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NDP will play a 'constructive and positive role' in new Parliament, says Jagmeet Singh

Singh speaks to Canadians, reiterating his party's priorities for moving forward in Ottawa

UPDATE: 10:22 p.m.

NDP Leader Jagmeet Singh promises his party will play a "constructive and positive role" in Canada's new Parliament.

Against the backdrop of a minority Liberal government - as Justin Trudeau led his team to 156 seats, fewer than the 170 required for a majority - Singh spoke to an enthusiastic crowd of supporters at his victory celebration.

"We are going to make sure that the energy that we built over this campaign, the excitement that we built ... continues so we play a constructive and positive role in the new Parliament that Canadians have chosen."

Singh said he had spoken to the Prime Minister ealier and let him know that the NDP continues to work hard on making sure they deliver on the priorities Canadians have.

Jagmeet Singh
Jagmeet Singh acknowledges the crowd. - Lisa King

Singh reiterated several of his party's priorities: Indigenous reconciliation, pharmacare, housing affordability, waiving interest on student loans, capping cellphone bills and taking "real and urgent action" to fight the climate crisis.

Most popular with the crowd was his reiteration of a favourite party talking point: "We're going to make sure that the super-wealthy start paying their fair share," he said, as the crowd launched into a chant of "tax the rich, tax the rich."

He also promised to push for electoral reform.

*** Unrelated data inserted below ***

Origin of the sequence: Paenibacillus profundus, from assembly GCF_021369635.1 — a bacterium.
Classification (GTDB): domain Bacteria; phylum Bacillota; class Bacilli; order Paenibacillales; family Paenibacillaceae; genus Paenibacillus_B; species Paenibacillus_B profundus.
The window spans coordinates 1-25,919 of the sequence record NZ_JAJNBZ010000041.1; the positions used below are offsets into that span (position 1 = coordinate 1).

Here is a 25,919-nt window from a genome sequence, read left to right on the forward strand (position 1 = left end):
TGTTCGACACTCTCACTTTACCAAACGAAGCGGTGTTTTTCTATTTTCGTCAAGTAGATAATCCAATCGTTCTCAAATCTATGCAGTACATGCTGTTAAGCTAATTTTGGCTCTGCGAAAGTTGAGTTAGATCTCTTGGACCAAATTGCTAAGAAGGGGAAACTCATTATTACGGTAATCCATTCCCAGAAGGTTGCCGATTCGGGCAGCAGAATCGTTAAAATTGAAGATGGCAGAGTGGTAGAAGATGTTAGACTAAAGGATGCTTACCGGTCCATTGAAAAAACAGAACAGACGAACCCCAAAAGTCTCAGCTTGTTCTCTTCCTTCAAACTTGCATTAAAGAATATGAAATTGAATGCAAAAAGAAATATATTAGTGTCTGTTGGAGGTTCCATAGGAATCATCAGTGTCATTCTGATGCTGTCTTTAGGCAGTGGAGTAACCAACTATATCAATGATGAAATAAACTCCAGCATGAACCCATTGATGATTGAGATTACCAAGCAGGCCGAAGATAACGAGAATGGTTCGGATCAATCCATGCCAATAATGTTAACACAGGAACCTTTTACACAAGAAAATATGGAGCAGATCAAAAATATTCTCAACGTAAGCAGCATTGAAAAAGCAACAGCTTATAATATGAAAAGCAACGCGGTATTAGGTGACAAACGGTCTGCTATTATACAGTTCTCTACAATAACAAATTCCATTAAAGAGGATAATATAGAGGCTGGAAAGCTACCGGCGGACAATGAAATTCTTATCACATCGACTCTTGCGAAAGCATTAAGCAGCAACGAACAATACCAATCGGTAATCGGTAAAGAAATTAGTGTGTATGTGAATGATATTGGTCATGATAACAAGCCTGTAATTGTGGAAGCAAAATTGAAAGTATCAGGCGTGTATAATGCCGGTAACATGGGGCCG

Those, Singh promised, would be the priorities that New Democrats "will put at the heart of conversations" that they are now going to have with other parties in Ottawa.

Singh himself earned 37.4% of the popular vote, holding the lead all night over Conservative Jay Shin (at 31.2%), with 189 of 192 polls reporting.



UPDATE: 9:22 p.m.

Re-elected Vancouver East NDP MP Jenny Kwan says her party’s leader, Jagmeet Singh, has “surpassed expectations” despite his party being poised to have its caucus nearly cut in half in Monday’s general election.

(At time of writing, New Democrats had won or were leading in 25 ridings. In 2015, the party won 44 seats.) 

“I think that people wrote him off,” Kwan said.

She said he proved doubters wrong many times over the last year, including by winning the Feb. 25 byelection in Burnaby South and in maintaining official party status for the NDP by winning more than 12 seats. 

“We will continue to build on the momentum that Jagmeet brought to our campaign. The fact of the matter is that the more Canadians see him, the more they learn about him, the more they like him,” she said. 

Despite the smaller caucus, the NDP could hold the balance of power in Parliament, with the Liberals expected to form a minority government. 

Kwan said New Democrats will use that leverage to advance the same policy priorities it campaigned on during the election, including housing, pharmacare, cellphone bills and electoral reform.  

“There are many things that we want to pursue in the House of Commons and New Democrats will be there to do just that.”


UPDATE: 9:07 p.m.

With 115 of 192 polls reporting back, NDP Leader Jagmeet Singh is holding a comfortable - albeit not a gigantic - lead over his nearest rival in the battle for Burnaby South.